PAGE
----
My dad died, and I saw him thirty minutes after his last breath. I touched his hair for ages, because he liked his hair played with, and I touched his earlobes, because my dad, myself, and Julia Gillard all have weird lobes, like dollar pancakes hanging off the side of our face.
I kissed his cheek, and talked to my mother, sister and daughter over our father’s body, which is nothing unusual. We often talked over his head, except this time he wasn’t breathing.
Just his face, mouth half open, as though trying to get a word in, which again is nothing unusual when in the company of the women in his family.
Sometimes he would put his hand up to speak, as though in school. Now one hand lay by his side, the other over his chest, as though giving us a silent bow before his curtain call.
There was an energy in the room that was hard to decipher. Two weeks past his death, I now look back and can only liken it to a bowl of pretty glass marbles being dropped, with them rolling and scattering across a floor, dynamic energy everywhere, then finally coming to rest, silent now but fragments of him everywhere.
All that turned and ticked over inside him had stopped. The hands were no longer moving, asking for his time, perhaps for more time.
His dog Henry sat on his bed with him, and then under it, aware, protecting, ever loyal till the end.
People came and went. Food arrived. Clothes were chosen. Laughter and tears merged in each moment. There was an endless cycle of family being aware of who needed time with him. My brother, so desperately ill sitting by Dad, talking quietly into his large lobed ears about secrets and promises and things he would do now, things he wished he had done, snapshots of love and loss.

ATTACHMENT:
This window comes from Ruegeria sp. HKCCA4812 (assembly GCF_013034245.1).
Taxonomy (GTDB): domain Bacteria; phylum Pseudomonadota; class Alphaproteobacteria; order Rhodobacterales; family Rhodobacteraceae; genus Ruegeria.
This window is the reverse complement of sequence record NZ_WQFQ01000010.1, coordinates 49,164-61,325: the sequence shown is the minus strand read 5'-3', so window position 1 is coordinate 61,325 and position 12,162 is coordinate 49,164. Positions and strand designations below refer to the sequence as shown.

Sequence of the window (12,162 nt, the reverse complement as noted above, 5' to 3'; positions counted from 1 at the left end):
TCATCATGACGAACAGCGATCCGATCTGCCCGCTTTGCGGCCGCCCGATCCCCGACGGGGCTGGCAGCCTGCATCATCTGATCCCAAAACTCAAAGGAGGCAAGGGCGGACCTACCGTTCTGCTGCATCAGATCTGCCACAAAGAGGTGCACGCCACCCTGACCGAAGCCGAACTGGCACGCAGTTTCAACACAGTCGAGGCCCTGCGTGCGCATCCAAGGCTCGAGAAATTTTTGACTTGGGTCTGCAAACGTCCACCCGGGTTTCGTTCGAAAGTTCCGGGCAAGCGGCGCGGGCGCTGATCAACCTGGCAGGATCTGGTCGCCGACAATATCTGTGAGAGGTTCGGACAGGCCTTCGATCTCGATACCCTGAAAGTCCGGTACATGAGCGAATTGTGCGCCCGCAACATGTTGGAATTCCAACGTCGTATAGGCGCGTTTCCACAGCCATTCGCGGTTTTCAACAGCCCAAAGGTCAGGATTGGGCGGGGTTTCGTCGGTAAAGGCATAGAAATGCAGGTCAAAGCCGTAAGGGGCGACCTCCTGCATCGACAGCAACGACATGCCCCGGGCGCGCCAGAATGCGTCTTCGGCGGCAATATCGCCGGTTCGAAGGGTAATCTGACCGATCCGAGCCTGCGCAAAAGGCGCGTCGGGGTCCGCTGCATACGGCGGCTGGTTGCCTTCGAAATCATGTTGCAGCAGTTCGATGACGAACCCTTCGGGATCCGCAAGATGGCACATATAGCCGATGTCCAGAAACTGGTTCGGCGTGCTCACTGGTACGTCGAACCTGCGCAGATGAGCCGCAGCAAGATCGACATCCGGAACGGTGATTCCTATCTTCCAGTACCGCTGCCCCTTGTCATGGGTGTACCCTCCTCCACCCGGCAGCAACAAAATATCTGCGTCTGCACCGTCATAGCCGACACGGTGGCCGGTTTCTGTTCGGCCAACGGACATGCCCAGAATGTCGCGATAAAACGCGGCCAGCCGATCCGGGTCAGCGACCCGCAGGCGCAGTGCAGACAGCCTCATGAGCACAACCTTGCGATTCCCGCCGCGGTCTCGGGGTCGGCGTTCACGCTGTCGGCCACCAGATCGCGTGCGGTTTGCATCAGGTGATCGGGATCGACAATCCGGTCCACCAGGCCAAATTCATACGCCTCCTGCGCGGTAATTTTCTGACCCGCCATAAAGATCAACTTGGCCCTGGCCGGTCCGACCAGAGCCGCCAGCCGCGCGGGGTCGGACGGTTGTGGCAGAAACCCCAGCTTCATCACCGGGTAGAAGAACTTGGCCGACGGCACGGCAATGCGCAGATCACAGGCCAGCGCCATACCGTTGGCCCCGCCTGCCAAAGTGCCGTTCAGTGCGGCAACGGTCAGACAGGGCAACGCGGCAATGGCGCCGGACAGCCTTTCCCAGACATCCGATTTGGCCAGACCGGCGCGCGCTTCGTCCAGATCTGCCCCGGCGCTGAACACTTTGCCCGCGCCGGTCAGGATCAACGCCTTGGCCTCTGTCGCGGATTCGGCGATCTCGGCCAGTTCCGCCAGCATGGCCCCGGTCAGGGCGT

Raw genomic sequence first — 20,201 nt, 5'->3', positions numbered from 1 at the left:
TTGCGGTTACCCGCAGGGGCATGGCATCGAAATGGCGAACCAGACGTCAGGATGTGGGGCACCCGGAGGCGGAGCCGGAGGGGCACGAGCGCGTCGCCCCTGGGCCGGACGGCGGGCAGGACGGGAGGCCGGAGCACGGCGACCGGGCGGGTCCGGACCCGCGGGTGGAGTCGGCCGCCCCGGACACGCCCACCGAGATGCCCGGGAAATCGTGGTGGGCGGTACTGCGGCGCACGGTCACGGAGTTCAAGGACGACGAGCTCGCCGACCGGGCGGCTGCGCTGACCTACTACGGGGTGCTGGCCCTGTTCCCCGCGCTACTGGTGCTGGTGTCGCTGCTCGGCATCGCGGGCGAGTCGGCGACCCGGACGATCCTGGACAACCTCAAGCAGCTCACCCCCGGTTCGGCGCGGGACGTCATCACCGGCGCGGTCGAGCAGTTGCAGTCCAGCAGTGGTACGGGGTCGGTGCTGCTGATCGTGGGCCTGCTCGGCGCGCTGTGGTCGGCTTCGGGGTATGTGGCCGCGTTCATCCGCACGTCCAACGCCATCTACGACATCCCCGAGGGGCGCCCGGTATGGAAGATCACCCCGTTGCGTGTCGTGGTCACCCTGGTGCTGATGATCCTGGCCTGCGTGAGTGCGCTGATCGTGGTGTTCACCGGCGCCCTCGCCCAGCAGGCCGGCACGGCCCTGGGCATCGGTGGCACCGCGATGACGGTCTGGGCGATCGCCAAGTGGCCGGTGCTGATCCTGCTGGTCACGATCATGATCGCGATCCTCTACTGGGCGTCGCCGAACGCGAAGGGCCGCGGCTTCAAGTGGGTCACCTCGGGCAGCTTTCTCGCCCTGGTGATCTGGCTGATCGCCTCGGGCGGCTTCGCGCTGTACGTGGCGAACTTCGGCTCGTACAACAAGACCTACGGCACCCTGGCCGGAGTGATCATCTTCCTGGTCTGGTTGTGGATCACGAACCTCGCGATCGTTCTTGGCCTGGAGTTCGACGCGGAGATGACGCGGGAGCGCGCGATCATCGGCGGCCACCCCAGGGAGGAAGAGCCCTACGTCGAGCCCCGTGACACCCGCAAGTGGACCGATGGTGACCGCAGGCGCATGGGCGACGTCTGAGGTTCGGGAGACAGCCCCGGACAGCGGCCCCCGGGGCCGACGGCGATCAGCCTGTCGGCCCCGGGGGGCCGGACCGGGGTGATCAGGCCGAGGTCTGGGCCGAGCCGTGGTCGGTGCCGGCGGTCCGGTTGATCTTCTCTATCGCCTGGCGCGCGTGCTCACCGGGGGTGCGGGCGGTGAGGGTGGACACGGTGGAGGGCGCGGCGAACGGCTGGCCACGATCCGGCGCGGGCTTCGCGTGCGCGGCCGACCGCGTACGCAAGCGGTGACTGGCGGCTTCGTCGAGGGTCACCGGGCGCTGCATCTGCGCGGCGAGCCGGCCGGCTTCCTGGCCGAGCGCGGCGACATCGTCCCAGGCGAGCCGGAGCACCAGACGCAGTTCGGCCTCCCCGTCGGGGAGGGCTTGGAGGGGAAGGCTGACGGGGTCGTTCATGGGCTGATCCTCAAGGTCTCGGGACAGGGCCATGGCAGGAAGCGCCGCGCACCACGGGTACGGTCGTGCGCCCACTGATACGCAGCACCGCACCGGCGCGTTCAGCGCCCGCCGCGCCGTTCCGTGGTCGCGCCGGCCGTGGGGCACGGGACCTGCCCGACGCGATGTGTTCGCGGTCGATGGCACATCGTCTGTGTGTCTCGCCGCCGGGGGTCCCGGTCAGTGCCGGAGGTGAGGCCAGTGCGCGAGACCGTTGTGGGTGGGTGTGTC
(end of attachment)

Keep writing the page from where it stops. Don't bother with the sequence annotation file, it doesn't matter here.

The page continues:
My sister pacing, as though looking for a precious lost marble she had dropped. Me, not feeling awake, not feeling anything, not yet. It was still too fresh. I take a while to process and don’t touch me when I am marinating cos I can’t be touched, I can’t bear it, not even a bit. Let me lie in my lost marbles for a bit until I can feel them underneath me, painful and beautiful.
Death can be as powerful as birth, just a mirror, a bookend of the other end of life.
When my father was taken by the nicest undertakers in the world, one of whom my daughter said looked like he had party lolly teeth in situ, one of them said what a heartwarming moment it was to see us so connected to Dad and each other. How most people are removed from death, from each other and the denial that death is real, that it happens.
There was no chance this would happen, as we lined the driveway, giving my father the final wave that he always gave us. I touched his feet, in his good socks, as they put him inside the van, and squeezed his toes. He hated his feet being touched but too bad Dad, whatcha gonna do now?
As they drove down the street, we all waved, and said ‘Bye Pete’ in unison, laughing and crying and just past the house we heard the familiar sound of the double toot from the car horn. His signature move when he left anyone’s house.
This time he was leaving his own home. A double tooting of his own horn. A double herald to the angels he was on his way up. The sound of familiar and family.
The sound of goodbye.